W3C home > Mailing lists > Public > public-html@w3.org > May 2007

Re: Support Existing Content

From: Maciej Stachowiak <mjs@apple.com>
Date: Tue, 1 May 2007 17:55:43 -0700
Message-Id: <FB2FCF3D-C6B1-44AC-9C52-87870B30A5A2@apple.com>
Cc: W3C List <public-html@w3.org>, "Philip Taylor (Webmaster)" <P.Taylor@Rhul.Ac.Uk>
To: Philip & Le Khanh <Philip-and-LeKhanh@Royal-Tunbridge-Wells.Org>


On May 1, 2007, at 3:37 PM, Philip & Le Khanh wrote:

>
>
>
> Maciej Stachowiak wrote:
>> On May 1, 2007, at 8:19 AM, Gareth Hay wrote:
>>>
>>> To address the point I do understand, I agree, no one is perfect,  
>>> but are you really suggest something akin to using a C compiler  
>>> to take some pseudo code input and attempt to produce executable  
>>> code, by hook or crook?
>> A C compiler runs on the developer's machine. This is different  
>> from content produced by one party and consumed by many others  
>> using a variety of tools, where there is more benefit to being  
>> lenient in what you accept.
>
> That is exactly the situation that obtains with "C" programs.  One
> person writes code, others attempt to compile it using their
> compiler, their libraries, their operating system ...

That's not the case with many (perhaps most) "C" programs, which are  
compiled by the author/vendor and distributed in binary form. Writing  
portable "C" code that will compile on any compiler/OS/library  
combination is much harder than writing vanilla "C" code, largely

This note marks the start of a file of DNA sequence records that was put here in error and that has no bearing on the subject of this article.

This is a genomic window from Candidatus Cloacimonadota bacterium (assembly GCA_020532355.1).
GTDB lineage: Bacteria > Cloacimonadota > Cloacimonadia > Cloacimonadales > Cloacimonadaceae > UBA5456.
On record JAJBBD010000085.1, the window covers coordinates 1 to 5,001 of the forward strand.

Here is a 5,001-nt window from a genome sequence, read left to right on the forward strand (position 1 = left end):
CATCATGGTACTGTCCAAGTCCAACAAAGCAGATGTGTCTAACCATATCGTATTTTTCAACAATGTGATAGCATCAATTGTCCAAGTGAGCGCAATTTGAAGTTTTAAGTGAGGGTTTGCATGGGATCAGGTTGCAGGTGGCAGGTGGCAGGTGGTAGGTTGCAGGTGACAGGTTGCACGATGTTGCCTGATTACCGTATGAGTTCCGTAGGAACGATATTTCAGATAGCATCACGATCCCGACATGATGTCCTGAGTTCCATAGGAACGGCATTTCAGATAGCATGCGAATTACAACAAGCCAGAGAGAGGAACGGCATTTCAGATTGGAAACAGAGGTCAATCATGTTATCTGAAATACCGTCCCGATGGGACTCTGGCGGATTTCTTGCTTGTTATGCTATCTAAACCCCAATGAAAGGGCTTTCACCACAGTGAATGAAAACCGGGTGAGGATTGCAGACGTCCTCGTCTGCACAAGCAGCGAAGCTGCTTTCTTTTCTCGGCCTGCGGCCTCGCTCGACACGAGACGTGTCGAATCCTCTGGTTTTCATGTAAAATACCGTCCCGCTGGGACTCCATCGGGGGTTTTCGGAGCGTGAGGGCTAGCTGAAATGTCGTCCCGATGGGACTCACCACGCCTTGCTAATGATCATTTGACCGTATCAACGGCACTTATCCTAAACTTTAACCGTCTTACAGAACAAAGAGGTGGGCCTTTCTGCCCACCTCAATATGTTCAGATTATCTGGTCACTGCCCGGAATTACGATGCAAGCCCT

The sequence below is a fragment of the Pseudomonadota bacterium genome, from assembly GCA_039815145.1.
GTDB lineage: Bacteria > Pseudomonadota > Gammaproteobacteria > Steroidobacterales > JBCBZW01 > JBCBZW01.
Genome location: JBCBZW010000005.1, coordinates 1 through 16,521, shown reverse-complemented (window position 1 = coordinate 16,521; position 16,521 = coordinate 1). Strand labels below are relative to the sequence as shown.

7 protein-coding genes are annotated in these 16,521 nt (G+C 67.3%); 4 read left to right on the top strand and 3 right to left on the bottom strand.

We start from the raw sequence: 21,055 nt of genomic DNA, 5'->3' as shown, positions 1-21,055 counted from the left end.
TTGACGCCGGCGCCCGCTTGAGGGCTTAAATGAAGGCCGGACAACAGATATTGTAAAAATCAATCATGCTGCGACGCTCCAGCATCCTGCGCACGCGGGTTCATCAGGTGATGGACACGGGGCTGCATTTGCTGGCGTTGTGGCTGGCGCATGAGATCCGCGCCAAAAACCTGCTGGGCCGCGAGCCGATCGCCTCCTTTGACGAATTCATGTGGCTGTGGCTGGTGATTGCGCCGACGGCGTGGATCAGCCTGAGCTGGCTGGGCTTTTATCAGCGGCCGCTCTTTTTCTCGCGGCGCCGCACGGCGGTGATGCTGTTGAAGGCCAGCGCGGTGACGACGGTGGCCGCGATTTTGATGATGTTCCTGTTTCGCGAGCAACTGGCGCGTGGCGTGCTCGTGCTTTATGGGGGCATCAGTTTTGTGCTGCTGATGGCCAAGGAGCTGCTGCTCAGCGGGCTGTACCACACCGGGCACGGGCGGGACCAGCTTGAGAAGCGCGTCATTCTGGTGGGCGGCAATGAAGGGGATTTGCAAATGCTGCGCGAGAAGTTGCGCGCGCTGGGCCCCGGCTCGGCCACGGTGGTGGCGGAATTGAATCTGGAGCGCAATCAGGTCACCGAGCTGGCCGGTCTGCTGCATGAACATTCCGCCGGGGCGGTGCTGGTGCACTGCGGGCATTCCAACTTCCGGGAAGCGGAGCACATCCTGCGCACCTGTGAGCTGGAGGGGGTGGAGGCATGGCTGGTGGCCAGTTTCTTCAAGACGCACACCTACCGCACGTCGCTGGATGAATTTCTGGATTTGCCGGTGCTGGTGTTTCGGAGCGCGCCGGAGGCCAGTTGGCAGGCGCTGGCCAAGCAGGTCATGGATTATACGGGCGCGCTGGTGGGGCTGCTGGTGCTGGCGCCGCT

because the spec has a lot of undefined behavior which different  
platforms treat differently. I hope we don't adopt a model where  
writing HTML that targets more than one browser is extremely difficult.

Even for "C" programs distributed as source, the number of people  
compiling it is much smaller than the number of people using it, and  
those compiling it are comparative experts. Furthermore, it's  
possible to patch the source to work on compilers and platforms not  
anticipated by the original author and share this patch, but there's  
no way to patch a web site.

> A pretty good parallel to the way HTML is produced and consumed, in  
> fact.

I don't think so. Every end user has to "compile" everything -  
there's no distributor who will give you a precompiled form and  
handle the errors that only an expert could understand and fix.

Regards,
Maciej
Received on Wednesday, 2 May 2007 00:56:52 UTC

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